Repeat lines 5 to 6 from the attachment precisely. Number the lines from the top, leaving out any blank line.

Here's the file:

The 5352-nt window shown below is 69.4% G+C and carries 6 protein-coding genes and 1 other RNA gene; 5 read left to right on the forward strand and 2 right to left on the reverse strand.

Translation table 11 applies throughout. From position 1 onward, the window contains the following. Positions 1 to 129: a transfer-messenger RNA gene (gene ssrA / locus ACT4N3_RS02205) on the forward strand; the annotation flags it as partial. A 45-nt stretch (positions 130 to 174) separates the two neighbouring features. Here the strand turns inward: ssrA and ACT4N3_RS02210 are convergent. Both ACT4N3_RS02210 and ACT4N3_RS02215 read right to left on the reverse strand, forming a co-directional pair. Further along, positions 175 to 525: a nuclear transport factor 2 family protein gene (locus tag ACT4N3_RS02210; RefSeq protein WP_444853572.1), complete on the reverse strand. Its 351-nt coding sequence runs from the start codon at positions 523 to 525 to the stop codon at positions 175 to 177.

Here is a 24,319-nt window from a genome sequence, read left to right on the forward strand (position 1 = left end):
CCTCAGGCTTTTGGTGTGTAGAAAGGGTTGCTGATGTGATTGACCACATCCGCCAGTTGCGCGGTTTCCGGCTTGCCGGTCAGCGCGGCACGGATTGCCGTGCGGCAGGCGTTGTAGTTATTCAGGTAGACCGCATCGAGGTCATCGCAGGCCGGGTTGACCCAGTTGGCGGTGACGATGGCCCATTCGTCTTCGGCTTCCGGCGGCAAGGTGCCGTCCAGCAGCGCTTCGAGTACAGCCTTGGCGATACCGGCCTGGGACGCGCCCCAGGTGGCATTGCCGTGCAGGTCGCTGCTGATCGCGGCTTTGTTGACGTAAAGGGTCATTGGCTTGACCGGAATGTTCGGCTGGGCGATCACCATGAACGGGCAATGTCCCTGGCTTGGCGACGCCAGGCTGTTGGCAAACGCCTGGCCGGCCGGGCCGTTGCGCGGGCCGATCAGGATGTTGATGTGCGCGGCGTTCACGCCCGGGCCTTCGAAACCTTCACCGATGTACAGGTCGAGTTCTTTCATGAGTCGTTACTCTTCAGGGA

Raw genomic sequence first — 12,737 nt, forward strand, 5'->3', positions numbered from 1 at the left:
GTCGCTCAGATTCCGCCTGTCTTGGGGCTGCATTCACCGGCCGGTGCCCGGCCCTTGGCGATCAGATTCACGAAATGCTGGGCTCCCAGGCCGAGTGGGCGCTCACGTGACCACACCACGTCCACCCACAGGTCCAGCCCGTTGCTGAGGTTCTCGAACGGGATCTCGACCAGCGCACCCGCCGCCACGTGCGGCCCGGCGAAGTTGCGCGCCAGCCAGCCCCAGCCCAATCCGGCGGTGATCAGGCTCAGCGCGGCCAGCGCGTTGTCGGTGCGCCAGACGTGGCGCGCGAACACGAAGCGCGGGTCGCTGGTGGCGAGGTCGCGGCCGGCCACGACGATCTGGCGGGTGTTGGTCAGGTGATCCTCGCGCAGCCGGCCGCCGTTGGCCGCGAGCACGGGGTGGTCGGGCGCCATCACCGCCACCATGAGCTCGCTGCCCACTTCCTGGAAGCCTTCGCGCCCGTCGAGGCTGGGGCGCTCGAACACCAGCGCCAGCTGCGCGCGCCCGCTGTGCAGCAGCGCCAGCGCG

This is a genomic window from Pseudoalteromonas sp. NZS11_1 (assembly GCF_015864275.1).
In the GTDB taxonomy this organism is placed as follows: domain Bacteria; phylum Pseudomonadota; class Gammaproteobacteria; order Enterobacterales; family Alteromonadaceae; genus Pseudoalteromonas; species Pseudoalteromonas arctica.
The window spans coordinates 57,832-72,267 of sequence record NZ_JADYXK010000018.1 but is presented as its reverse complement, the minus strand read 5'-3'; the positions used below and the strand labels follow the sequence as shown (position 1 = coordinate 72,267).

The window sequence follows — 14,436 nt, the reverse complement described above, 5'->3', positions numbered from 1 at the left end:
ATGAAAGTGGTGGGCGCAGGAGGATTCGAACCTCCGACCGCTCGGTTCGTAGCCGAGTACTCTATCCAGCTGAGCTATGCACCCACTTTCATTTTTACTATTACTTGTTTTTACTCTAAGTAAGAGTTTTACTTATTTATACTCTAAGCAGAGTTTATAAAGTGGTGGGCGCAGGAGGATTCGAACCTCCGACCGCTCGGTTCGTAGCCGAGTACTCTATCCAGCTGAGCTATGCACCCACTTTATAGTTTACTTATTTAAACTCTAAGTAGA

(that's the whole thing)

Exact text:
Raw genomic sequence first — 12,737 nt, forward strand, 5'->3', positions numbered from 1 at the left:
GTCGCTCAGATTCCGCCTGTCTTGGGGCTGCATTCACCGGCCGGTGCCCGGCCCTTGGCGATCAGATTCACGAAATGCTGGGCTCCCAGGCCGAGTGGGCGCTCACGTGACCACACCACGTCCACCCACAGGTCCAGCCCGTTGCTGAGGTTCTCGAACGGGATCTCGACCAGCGCACCCGCCGCCACGTGCGGCCCGGCGAAGTTGCGCGCCAGCCAGCCCCAGCCCAATCCGGCGGTGATCAGGCTCAGCGCGGCCAGCGCGTTGTCGGTGCGCCAGACGTGGCGCGCGAACACGAAGCGCGGGTCGCTGGTGGCGAGGTCGCGGCCGGCCACGACGATCTGGCGGGTGTTGGTCAGGTGATCCTCGCGCAGCCGGCCGCCGTTGGCCGCGAGCACGGGGTGGTCGGGCGCCATCACCGCCACCATGAGCTCGCTGCCCACTTCCTGGAAGCCTTCGCGCCCGTCGAGGCTGGGGCGCTCGAACACCAGCGCCAGCTGCGCGCGCCCGCTGTGCAGCAGCGCCAGCGCG